In April 2023, the latest data from HMRC reveals that inheritance tax collections reached £600 million, marking a £100 million surge compared to the previous tax year.
Due to years of escalating property prices, surging inflation, and stagnant tax thresholds, a growing number of households, not perceiving themselves as affluent, have surpassed the inheritance tax threshold.
A tax-exempt inheritance allowance, known as the nil-rate band, applies to all individuals. Each person can transfer assets worth up to £325,000 from their estate without incurring any inheritance tax liability. Amounts exceeding £325,000 may be subjected to a maximum of 40% inheritance tax. The nil-rate band has remained unchanged since April 2009, resulting in a 32.8% decrease in its real value due to inflation, while average property prices have risen by nearly 85%.
Certain homeowners may also reap the advantages of an additional ‘residence nil-rate band’ of up to £175,000, in addition to the standard nil-rate band. However, this provision solely applies when bequeathing one’s primary residence to a direct heir. Since April 2020, the ‘residence nil-rate band’ has remained fixed at £175,000.
It appears that the forthcoming tax year, 2023/24, is poised to break yet another record for inheritance tax, solidifying its status as a lucrative source of revenue for HMRC.
Speculations have arisen regarding potential reductions in inheritance tax in the lead-up to the next General Election. The government might consider raising the threshold at which an estate becomes subject to inheritance tax or possibly reducing the headline tax rate. Such changes would be warmly welcomed by numerous well-off households, falling short of being ultra-wealthy, who bear the brunt of this widely despised tax.
Nonetheless, in certain circles, inheritance tax is already dubbed the “voluntary tax” due to the considerable scope for avoidance or mitigation through government-endorsed investment schemes and astute tax planning. Drafting a will serves as a prudent initial step, as failure to do so would result in assets being distributed according to intestacy rules, potentially attracting inheritance tax that could otherwise be circumvented.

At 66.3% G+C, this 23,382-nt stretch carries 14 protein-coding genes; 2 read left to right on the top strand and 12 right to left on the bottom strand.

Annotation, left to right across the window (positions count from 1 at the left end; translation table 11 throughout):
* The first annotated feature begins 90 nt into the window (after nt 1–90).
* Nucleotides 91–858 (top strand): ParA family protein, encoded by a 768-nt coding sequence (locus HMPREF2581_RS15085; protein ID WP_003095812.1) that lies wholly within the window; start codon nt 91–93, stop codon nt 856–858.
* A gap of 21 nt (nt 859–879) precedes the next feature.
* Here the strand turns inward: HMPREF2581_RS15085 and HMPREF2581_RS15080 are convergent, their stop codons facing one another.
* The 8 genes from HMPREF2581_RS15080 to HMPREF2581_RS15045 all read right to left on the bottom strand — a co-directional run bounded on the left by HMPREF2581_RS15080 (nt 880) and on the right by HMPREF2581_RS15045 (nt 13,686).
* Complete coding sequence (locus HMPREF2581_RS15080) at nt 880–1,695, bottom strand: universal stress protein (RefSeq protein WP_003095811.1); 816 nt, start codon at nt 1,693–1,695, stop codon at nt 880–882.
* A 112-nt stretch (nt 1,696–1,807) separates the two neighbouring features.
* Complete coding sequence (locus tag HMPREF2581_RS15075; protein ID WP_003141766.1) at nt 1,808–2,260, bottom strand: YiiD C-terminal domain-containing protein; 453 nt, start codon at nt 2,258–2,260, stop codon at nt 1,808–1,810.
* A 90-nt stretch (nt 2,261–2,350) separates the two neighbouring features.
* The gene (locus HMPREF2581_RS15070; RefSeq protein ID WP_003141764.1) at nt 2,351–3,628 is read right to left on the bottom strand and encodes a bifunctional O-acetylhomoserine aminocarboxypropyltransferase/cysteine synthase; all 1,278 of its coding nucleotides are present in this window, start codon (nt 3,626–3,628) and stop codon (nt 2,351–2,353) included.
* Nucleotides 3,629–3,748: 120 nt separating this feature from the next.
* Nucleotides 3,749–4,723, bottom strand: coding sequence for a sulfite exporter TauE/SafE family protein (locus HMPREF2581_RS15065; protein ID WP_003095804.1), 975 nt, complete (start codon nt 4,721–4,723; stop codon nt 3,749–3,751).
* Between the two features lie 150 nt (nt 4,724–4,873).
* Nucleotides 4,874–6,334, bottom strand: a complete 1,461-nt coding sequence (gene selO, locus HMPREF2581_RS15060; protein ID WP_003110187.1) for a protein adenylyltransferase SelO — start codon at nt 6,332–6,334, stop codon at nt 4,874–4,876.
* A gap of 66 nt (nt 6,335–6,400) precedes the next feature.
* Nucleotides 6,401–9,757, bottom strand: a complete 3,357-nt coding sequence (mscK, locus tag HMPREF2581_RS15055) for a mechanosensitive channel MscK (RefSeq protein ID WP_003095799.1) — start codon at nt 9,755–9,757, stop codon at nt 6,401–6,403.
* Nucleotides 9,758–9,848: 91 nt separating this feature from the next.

Individuals with concerns regarding inheritance tax should also take into account the following considerations:
- Opting to give money as gifts early on can be advantageous. Gifts made from regular income that do not impact the giver’s standard of living are exempt from inheritance tax from the outset. Similarly, certain smaller gifts are also tax-free. However, timing is crucial, as it typically takes seven years for such gifts to become entirely exempt from inheritance tax. It is important to note that once the money is given away, control over it is relinquished. Retrieving it for emergencies is not an option.
- Investing in companies eligible for Business Property Relief (BPR) is another avenue to explore. These companies typically become exempt from inheritance tax after two years. It is worth noting that investing in unquoted businesses carries its own risks, but unlike gifting money, you retain control over the investment.
- Considering an AIM (Alternative Investment Market) ISA for investment purposes is another option. Traditional ISAs are not exempt from inheritance tax, which means that upon passing away, your loved ones could potentially lose up to 40% of your hard-earned funds. AIM ISAs, though riskier, can provide a solution to this issue. After two years of holding an AIM ISA, it could potentially be free from inheritance tax.
* Wealth Club’s Chief Executive and Founder, Alex Davies, provided these insights. *